Get me home!

Wednesday April 22nd 2020

Carol-Hudson-East-Lothian

Bill Hudson with his wife Carol who has inoperable tumours and is receiving palliative care at East Lothian Community Hospital

Written by Local Democracy Reporter, Marie Sharp

A terminally-ill woman begged her husband to get her out of hospital isolation after family visits were stopped due to Covid-19.

Bill Hudson has been calling on health chiefs in East Lothian to let him visit his wife Carol, who is in East Lothian Community Hospital, in Haddington.

And he has revealed his anguish after Carol, 55, from Gullane, made a desperate call to him this week pleading “I want to come home.”

Bill Hudson had been allowed to make brief 20-minutes visits to see his wife Carol when she was transferred to the hospital from a hospice towards the end of February.

However, those visits stopped at the start of this month and he has not seen Carol since Monday, April 6.

Carol has been battling cancer for six years and is receiving care for a second inoperable tumour at the hospital.

Husband Bill fears the mother of two, who worked as a physiotherapist assistant at the former Roodlands Hospital in Haddington, which was replaced by the new community hospital, could be facing her final weeks alone and has appealed to health chiefs to let him visit her.

Now he says the isolation has left Carol desperate to get home to Gullane.

He said: “I hadn’t heard anything from Carol for three or four days as her phone isn’t always charged, but she must have managed to charge it on Monday and called me asking “when are you going to pick me up”.

“She said “I want to come home”, it was just devastating and so worrying.

“All the medical equipment we had in the house to support her was returned to ensure it could be used by others while she is in hospital, now I have to work out what to do next.

“If I was just able to visit her I know it would be easier on her and me. As it is I just feel helpless.”

Carol, who has two sons, Kieran, 23, and Connor, 25, has raised hundreds of pounds for Maggie’s Centres despite her condition over the last few years by taking part in fundraising Culture Crawls in Edinburgh.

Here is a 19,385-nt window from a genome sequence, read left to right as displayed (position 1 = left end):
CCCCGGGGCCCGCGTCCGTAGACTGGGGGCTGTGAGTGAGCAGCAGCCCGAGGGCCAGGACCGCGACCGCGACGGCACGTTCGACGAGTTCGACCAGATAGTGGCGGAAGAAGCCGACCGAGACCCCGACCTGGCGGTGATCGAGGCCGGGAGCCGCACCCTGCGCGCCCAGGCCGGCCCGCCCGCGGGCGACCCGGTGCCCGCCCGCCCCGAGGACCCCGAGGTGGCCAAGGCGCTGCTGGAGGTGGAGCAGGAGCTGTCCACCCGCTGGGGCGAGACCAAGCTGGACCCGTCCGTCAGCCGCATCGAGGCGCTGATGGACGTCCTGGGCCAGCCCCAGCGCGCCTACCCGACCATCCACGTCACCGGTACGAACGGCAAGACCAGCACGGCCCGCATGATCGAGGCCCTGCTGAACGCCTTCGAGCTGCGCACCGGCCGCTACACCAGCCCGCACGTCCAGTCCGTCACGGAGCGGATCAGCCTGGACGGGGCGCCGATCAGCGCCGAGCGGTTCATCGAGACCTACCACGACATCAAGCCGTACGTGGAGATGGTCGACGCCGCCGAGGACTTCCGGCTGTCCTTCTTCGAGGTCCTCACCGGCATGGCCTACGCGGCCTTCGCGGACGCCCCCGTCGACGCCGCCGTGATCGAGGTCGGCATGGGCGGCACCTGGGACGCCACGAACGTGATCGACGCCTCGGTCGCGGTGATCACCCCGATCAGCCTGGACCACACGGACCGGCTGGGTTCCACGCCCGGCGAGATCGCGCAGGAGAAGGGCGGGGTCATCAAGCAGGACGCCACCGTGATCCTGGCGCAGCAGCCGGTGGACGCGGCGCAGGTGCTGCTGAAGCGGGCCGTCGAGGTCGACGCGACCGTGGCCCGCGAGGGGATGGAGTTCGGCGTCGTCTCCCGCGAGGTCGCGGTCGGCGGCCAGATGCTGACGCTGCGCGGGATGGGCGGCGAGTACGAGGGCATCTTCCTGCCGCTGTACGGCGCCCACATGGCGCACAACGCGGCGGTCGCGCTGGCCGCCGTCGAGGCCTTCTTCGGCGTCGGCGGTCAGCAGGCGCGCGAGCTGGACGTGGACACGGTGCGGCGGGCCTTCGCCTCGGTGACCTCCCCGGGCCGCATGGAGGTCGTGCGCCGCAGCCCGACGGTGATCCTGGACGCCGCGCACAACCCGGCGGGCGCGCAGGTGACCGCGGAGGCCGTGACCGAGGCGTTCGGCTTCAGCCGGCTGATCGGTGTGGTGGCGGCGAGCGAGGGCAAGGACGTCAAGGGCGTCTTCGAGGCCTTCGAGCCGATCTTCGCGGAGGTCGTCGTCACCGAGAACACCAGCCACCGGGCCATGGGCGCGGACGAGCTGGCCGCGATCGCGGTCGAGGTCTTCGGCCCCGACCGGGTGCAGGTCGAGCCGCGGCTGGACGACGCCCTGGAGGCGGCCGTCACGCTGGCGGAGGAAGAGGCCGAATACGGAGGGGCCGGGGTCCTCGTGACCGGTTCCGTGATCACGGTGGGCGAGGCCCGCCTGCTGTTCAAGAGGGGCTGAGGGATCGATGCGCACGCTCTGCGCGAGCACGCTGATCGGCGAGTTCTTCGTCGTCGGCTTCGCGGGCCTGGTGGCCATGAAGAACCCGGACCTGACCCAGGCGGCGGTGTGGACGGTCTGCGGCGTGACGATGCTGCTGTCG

When she took part in the sponsored event two years ago she spoke of her drive to support Maggie’s, which had helped her when she was diagnosed with her tumours despite her condition.

Dr Tracey Gillies, Medical Director, NHS Lothian said: “We cannot comment on individual cases without patient consent, but would urge the family member to contact the senior charge nurse at the hospital to discuss their concerns.

“NHS Lothian, in line with national guidance, has suspended patient visiting to limit the spread of coronavirus and to protect vulnerable patients, as well as staff.

“Visiting does take place in specific circumstances, including for patients receiving end-of-life care, for inpatients in our children’s services and those accompanying partners during childbirth, with arrangements assessed on individual patient needs.

“We recognise that this is a difficult time for patients and their families which is why staff across our services have been working hard to ensure that patient can still keep in touch with their loved ones through a range of interventions such mobile phones and iPads.

“While this will never replace face to face visiting, it does offer some comfort as patients are able to both hear and see their loves ones.”

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